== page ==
We first met Mark when we created the launch video for Buvette. Mark was there painting all the signs and we ended up shooting a lot of material with him. He is a super talented and fascinating guy who does some amazing work around the city. If you live in New York, there is a good chance you've seen some of his artwork and signs.


Here is a small clip of Mark (more to come).

3.18.2011

Happy (belated) St. Patrick's Day - a post about beer.


To me, St. Patrick's Day means beer - good beer, not green beer. I'm beyond the time when green beer seemed like a delectable beverage instead of the horror show it actually is. But I digress.

New York City has a rich beer-brewing past. Not only is it the site of the first public brewery in the county (established in 1633) but in the late 1800s and all the way up to the start of Prohibition, the city was home to hundreds of breweries, including some of the country's largest.

Before the advent of bottles, beer was usually consumed in bars, pubs or taverns. In my research, I found out that up until 1920 patrons would get a free lunch with beer purchase.

Unfortunately none of the breweries survived the combination of Prohibition, refrigeration and cheap rail transportation - something that made it possible for a brewery far away to become Anhauser-Bush. And while the breweries are gone, many of the original buildings (and the brewing tradition) remain.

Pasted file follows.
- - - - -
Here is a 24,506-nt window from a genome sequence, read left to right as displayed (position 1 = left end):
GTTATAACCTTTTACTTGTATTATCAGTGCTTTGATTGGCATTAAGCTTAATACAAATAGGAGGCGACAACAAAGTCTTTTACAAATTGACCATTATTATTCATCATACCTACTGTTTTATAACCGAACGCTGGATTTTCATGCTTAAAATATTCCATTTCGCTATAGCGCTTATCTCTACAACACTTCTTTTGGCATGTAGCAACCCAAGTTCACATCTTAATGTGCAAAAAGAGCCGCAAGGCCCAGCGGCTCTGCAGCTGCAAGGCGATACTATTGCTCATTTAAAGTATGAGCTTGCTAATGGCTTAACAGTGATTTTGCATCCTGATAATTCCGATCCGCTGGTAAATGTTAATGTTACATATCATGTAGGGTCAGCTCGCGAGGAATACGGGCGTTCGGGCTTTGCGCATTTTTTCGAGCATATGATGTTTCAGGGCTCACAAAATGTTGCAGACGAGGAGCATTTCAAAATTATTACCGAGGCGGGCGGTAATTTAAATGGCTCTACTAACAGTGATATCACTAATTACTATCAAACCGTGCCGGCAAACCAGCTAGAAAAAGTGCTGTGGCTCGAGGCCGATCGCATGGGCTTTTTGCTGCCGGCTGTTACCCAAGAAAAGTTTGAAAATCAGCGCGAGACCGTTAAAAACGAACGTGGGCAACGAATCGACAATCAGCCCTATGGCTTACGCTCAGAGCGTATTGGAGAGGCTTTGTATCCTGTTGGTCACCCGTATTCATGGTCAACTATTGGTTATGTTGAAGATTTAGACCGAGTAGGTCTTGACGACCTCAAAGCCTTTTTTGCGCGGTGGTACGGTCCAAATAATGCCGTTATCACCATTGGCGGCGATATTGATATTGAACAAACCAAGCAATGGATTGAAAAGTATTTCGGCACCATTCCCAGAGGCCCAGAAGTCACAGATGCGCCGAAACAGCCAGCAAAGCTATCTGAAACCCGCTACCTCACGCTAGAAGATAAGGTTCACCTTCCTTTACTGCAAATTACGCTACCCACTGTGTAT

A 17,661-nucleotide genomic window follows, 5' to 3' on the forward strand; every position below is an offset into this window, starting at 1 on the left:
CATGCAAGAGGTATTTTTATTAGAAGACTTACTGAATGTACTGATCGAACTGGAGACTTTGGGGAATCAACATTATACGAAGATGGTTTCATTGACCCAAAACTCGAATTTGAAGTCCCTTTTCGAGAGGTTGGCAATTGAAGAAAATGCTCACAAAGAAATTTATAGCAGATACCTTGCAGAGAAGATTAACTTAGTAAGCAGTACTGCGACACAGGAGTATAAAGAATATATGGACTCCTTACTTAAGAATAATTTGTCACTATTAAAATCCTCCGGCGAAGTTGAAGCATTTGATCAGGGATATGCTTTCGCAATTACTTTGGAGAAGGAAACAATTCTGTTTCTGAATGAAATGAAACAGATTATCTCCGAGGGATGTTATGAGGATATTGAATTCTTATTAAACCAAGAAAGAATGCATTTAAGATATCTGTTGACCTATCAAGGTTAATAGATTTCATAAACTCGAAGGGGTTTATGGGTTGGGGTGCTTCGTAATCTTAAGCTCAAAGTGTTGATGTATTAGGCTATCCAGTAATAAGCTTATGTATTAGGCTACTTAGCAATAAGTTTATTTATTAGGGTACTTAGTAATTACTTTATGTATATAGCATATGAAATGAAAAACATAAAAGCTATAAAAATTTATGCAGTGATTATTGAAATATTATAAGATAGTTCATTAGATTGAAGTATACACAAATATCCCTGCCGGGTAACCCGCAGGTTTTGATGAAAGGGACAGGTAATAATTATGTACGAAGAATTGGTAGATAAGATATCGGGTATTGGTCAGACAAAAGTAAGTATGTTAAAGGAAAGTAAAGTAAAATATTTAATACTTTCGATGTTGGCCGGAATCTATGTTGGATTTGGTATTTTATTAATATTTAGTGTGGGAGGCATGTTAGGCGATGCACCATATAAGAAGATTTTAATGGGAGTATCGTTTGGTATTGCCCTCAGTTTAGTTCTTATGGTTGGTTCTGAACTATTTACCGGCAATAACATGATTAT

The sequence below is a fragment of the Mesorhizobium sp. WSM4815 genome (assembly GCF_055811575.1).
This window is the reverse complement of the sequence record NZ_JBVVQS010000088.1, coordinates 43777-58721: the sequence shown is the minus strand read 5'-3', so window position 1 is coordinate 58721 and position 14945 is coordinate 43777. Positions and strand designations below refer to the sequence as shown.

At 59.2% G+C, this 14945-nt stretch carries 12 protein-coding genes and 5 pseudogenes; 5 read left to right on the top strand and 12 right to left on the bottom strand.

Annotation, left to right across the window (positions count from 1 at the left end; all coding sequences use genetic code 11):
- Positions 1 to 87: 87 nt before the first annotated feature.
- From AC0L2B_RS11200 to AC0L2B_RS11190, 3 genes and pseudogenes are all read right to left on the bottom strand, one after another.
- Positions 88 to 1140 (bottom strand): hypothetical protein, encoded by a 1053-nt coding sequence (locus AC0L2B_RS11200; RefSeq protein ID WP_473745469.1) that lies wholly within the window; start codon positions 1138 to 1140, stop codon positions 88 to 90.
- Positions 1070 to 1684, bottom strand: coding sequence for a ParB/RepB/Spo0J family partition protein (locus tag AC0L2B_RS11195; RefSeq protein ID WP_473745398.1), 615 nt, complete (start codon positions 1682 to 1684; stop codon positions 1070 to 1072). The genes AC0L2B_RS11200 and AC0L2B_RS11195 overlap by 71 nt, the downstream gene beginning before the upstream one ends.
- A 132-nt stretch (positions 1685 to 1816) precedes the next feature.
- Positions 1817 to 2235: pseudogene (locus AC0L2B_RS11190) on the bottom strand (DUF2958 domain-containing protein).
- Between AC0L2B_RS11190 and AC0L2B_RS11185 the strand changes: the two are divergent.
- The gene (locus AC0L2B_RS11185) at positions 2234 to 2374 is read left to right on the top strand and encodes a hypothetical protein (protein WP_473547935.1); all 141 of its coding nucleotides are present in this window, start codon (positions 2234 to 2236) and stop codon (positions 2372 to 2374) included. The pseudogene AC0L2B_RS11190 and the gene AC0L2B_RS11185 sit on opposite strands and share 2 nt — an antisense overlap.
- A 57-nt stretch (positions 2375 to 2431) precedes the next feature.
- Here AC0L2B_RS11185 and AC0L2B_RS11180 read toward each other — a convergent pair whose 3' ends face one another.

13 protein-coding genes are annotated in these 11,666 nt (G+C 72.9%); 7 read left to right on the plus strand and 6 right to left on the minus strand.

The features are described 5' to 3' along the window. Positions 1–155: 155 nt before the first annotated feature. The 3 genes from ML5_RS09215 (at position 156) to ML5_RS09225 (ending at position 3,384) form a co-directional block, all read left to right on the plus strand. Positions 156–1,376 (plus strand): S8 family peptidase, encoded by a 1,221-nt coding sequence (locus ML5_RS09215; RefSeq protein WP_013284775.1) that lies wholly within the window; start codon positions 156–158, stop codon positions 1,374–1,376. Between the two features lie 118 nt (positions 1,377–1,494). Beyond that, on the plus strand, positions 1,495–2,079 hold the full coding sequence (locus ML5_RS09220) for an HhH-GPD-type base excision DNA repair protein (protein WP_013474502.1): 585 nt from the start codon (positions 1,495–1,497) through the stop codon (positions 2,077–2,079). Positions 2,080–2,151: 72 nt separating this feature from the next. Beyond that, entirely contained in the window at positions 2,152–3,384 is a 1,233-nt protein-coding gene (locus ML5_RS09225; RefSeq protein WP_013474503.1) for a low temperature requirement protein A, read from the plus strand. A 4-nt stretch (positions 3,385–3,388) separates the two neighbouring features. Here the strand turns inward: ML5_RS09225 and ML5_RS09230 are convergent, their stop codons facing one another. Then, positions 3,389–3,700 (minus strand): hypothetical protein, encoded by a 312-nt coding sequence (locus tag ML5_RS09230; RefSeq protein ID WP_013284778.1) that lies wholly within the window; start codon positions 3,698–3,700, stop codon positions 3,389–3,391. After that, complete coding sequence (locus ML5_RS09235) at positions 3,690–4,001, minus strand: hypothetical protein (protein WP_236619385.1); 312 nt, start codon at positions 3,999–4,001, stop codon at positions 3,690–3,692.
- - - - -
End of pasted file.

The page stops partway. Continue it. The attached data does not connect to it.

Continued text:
To commemorate what we hope will be a sporadic series on New York City beer (and to celebrate St. Paddy's Day), I'm brewing up a batch of home made beer - inspiration and ingredients found at Brooklyn Brew Shop. Making your own beer has to qualify as an "Old New York" activity and don't let the 4 easy steps fool you - making beer is hard work (as evidenced by the photos below).

3.14.2011

Nostalgia gone too far?

Sure we all bemoan the "good old days" one way or another, yet sometimes I think this nostalgia can go a bit too far. Not all things new! and improved! are necessarily bad and not all changes are for the worst. There are things that belong in the past and should stay there, safely tucked away. Case in point? Pick pocketing. Yes, it's a skill and yes, if you look at it purely as such it's pretty impressive. But do I wish it would be more wide spread? Absolutely not!

NPR recently did a story about the dying art of pickpocketing, and while it's super interesting in an Ocean's 11 fashionably-retro sort of way, I really hope it stays in the archives of history and not make a comeback to the front pages of the NYC tabloids.

3.08.2011

Paczki Day – Fat Tuesday in Greenpoint
































There are many reasons to take a trip to Greenpoint even if it means enduring the always flakey G train, but one of the best I can think of is Paczki Day (pronounced Poonch-Key). Paczkis are a tradition brought from the Old World by the Polish immigrants and kept alive in several Polish-American neighborhoods across the country.























Despite their complicated name Paczkis are a simple donut-like deep fried pastry filled with jelly. They are typically eaten on Fat Tuesday to usher in the 40 days of Lent – nothing like marking days of moderation with a super calorie bomb that ensures you won’t want to eat anything sweet for weeks!

Best I can tell, Paczkis are available year-round in Greenpoint, which is not the case in everywhere. So should you be in need to a sugar shock, hop the nearest G train and get yourself to a Polish bakery, pronto!